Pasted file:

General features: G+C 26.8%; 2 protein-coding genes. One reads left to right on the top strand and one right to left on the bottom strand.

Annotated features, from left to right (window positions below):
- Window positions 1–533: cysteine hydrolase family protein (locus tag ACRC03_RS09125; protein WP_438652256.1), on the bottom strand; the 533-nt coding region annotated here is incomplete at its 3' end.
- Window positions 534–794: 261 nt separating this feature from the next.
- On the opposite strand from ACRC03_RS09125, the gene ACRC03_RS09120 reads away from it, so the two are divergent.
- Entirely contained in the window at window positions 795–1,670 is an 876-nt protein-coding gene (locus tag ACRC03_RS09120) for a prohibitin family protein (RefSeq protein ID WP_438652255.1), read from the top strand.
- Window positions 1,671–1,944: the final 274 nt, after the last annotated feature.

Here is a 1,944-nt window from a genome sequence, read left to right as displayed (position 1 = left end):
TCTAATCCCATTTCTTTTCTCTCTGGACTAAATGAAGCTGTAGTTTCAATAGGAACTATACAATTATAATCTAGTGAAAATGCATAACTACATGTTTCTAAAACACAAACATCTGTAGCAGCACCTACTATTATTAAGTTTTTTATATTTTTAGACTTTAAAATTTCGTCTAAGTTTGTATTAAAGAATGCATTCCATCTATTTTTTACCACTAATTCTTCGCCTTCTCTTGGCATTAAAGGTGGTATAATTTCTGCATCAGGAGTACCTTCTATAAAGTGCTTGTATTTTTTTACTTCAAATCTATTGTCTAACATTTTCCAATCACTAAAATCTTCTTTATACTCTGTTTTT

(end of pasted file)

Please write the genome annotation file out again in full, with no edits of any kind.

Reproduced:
General features: G+C 26.8%; 2 protein-coding genes. One reads left to right on the top strand and one right to left on the bottom strand.

Annotated features, from left to right (window positions below):
- Window positions 1–533: cysteine hydrolase family protein (locus tag ACRC03_RS09125; protein WP_438652256.1), on the bottom strand; the 533-nt coding region annotated here is incomplete at its 3' end.
- Window positions 534–794: 261 nt separating this feature from the next.
- On the opposite strand from ACRC03_RS09125, the gene ACRC03_RS09120 reads away from it, so the two are divergent.
- Entirely contained in the window at window positions 795–1,670 is an 876-nt protein-coding gene (locus tag ACRC03_RS09120) for a prohibitin family protein (RefSeq protein ID WP_438652255.1), read from the top strand.
- Window positions 1,671–1,944: the final 274 nt, after the last annotated feature.

Here is a 1,944-nt window from a genome sequence, read left to right as displayed (position 1 = left end):
TCTAATCCCATTTCTTTTCTCTCTGGACTAAATGAAGCTGTAGTTTCAATAGGAACTATACAATTATAATCTAGTGAAAATGCATAACTACATGTTTCTAAAACACAAACATCTGTAGCAGCACCTACTATTATTAAGTTTTTTATATTTTTAGACTTTAAAATTTCGTCTAAGTTTGTATTAAAGAATGCATTCCATCTATTTTTTACCACTAATTCTTCGCCTTCTCTTGGCATTAAAGGTGGTATAATTTCTGCATCAGGAGTACCTTCTATAAAGTGCTTGTATTTTTTTACTTCAAATCTATTGTCTAACATTTTCCAATCACTAAAATCTTCTTTATACTCTGTTTTT